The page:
This case turns on the issue of probable cause. If Defendant had probable cause to arrest Plaintiffs, then Defendant will be entitled to qualified immunity and Plaintiffs' claims must fail. As will be discussed below, there are no genuine issues of material fact with regard to the existence of probable cause. Accordingly, the Court will grant the Motion.

A. Standard for Qualified Immunity

Under the doctrine of qualified immunity, "government officials performing discretionary functions generally are shielded from liability for civil damages insofar as their conduct does not violate clearly established statutory or constitutional rights of which a reasonable person would have known."5 Harlow v. Fitzgerald, 457 U.S. 800,818 (1982). To invoke qualified immunity, the public official must establish that she was acting within the scope of her discretionary authority. Bates v. Harvey, 518 F.3d 1233, 1242 (11th Cir. 2008). The burden then shifts to the plaintiff to overcome the defense of qualified immunity. Id.

"A government official proves that he acted within the purview of his discretionary authority by showing 'objective circumstances which would compel the conclusion that his actions were undertaken pursuant to the performance of his duties and within the scope of his authority.'" Hutton v. Strickland, 919 F.2d 1531, 1537 (11th Cir. 1990) (quotations & citations omitted). Actions such as investigating crimes and questioning witnesses fall within the scope of a law enforcement officer's discretionary authority. See Riebsame v. Prince, 267 F. Supp. 2d 1225, 1237 (M.D. Fla. 2003), aff'd, 91 F. App'x 656 (11th Cir. 2004); see also Mears v. Brett McCulley, No. CV-09-S-2540-NE, 2012 WL 3030527, at *29 (N.D. Ala. July 19, 2012) ("Investigating crimes, conducting searches, and making arrests are legitimate job-related functions within the discretionary authority of police officers."). Here, Defendant acted in her capacity as a Lieutenant at the Medicaid Fraud Control Unit of the Florida Attorney General's Office to investigate alleged wrongdoing by Plaintiffs and take affidavits from witnesses. Therefore, Defendant has successfully established that she acted within the scope of her discretionary authority, and the burden shifts to Plaintiffs to overcome the qualified-immunity defense. See Bates, 518 F.3d at 1242.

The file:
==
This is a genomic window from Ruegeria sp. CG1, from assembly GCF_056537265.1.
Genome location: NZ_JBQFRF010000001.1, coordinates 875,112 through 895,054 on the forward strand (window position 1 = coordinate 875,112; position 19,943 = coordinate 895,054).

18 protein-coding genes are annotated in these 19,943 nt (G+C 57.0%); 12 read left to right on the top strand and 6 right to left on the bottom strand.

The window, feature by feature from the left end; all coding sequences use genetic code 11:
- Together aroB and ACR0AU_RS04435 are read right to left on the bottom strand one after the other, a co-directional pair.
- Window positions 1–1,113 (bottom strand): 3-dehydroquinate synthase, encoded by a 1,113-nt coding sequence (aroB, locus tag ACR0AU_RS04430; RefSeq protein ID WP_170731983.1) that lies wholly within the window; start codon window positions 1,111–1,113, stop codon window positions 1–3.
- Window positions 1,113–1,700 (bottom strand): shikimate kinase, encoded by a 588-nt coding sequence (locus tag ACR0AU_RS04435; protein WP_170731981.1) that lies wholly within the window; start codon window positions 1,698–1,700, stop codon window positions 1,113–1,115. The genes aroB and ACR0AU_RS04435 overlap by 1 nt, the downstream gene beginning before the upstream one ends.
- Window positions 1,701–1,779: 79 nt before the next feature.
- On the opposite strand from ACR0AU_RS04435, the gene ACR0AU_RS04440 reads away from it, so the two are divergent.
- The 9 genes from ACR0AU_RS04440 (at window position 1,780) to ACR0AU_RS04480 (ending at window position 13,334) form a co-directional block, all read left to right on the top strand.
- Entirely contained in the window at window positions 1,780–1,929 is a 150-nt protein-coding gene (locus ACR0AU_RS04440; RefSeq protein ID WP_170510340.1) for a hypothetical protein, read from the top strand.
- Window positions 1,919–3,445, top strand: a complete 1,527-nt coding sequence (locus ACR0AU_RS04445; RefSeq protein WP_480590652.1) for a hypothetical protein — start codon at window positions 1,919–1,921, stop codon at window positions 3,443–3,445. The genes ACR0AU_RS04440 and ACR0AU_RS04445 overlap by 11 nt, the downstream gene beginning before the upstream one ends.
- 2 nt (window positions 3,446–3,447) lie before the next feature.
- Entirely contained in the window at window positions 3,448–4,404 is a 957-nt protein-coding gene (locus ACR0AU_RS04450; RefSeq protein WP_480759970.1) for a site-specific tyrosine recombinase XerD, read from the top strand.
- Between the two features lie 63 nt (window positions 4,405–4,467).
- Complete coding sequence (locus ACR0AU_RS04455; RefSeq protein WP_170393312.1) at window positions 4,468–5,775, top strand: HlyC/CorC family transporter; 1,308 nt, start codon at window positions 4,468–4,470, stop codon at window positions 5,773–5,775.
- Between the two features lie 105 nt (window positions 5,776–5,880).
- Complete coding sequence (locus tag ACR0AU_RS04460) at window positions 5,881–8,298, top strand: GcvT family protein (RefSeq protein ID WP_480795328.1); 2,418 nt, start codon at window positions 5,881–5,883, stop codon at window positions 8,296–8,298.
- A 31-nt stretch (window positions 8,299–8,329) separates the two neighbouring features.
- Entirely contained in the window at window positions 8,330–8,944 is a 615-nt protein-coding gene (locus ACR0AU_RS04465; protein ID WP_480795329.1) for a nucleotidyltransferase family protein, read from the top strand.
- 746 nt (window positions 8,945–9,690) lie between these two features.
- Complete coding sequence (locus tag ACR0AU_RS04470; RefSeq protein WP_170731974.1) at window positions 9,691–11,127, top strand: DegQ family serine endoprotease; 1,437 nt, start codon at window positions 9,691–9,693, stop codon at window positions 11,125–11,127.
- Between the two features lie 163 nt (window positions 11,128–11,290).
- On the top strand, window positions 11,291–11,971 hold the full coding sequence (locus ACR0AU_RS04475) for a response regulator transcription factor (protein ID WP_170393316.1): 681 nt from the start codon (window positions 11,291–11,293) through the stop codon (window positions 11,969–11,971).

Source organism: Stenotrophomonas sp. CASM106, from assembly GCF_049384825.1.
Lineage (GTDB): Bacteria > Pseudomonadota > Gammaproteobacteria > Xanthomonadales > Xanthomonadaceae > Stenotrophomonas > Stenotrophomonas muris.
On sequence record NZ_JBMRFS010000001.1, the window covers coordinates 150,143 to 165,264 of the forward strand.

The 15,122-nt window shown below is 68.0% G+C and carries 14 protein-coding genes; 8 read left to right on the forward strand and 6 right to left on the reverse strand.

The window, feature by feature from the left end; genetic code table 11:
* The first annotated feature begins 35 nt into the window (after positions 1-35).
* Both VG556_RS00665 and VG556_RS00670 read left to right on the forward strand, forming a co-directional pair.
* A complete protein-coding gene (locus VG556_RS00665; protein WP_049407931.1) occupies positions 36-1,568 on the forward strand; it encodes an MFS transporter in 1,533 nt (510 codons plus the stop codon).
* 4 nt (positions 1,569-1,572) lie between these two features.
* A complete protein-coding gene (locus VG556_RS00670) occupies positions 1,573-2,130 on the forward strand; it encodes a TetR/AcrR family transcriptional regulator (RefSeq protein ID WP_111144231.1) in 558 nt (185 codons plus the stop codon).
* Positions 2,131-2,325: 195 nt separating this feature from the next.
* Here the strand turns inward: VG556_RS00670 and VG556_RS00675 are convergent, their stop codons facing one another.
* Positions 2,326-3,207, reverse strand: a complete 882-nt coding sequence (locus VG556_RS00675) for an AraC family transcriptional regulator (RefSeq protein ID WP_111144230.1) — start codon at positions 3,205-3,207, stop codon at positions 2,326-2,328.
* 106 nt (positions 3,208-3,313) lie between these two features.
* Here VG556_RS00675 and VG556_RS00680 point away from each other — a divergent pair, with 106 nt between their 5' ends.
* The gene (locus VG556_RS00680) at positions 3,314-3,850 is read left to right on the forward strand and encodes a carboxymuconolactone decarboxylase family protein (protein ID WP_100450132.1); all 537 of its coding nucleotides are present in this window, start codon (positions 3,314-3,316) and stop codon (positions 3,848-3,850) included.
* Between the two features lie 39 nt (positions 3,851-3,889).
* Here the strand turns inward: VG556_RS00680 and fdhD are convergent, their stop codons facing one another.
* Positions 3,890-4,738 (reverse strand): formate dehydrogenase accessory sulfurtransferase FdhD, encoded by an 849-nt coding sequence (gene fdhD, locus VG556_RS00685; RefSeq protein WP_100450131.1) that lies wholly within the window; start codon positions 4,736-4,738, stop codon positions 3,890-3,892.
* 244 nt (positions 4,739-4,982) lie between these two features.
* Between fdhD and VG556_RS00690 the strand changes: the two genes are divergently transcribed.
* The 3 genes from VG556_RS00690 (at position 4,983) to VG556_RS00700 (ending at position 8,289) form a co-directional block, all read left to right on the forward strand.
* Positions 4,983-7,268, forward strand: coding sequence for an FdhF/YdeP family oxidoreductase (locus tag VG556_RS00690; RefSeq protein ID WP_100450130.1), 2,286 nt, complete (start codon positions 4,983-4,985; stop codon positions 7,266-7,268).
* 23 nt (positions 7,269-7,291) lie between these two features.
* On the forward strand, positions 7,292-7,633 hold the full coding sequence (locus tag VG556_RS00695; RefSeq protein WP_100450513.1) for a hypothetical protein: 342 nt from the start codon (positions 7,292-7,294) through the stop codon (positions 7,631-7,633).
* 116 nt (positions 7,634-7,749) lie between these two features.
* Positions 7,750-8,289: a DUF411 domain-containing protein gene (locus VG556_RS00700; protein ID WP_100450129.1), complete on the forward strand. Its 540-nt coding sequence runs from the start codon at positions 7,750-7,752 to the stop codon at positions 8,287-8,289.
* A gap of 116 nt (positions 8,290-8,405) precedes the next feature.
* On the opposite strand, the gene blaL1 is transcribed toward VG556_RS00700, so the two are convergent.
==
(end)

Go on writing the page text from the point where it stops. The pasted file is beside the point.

To overcome qualified immunity, Plaintiffs must satisfy a two-part test. Saucier v. Katz, 533 U.S. 194, 201 (2001). First, they must demonstrate that the facts alleged, taken in the light most favorable to Plaintiffs, show that the officer's conduct violated aconstitutional right. Id. Next, the Court must "determine 'whether, at the time of the incident, every objectively reasonable police officer would have realized the acts violated already clearly established federal law.'" Davis v. Williams, 451 F.3d 759, 762 (11th Cir. 2006) (quoting Garrett v. Athens-Clarke County, 378 F.3d 1274, 1278-79 (11th Cir. 2004)). Essentially, to meet their burden, Plaintiffs must prove both that there was a violation of a constitutional right and that the right was clearly established.

Here, Plaintiffs' claims are based on Defendant's alleged procuring of false witness affidavits and filing a false arrest affidavit, which led to the arrest and criminal prosecutions of Plaintiffs without probable cause. "[I]t is clearly established that an arrest made without probable cause violates the Fourth Amendment." Davis, 451 F.3d at 762 (citing Thornton v. City of Macon, 132 F.3d 1395, 1399 (11th Cir. 1998); Von Stein v. Brescher, 904...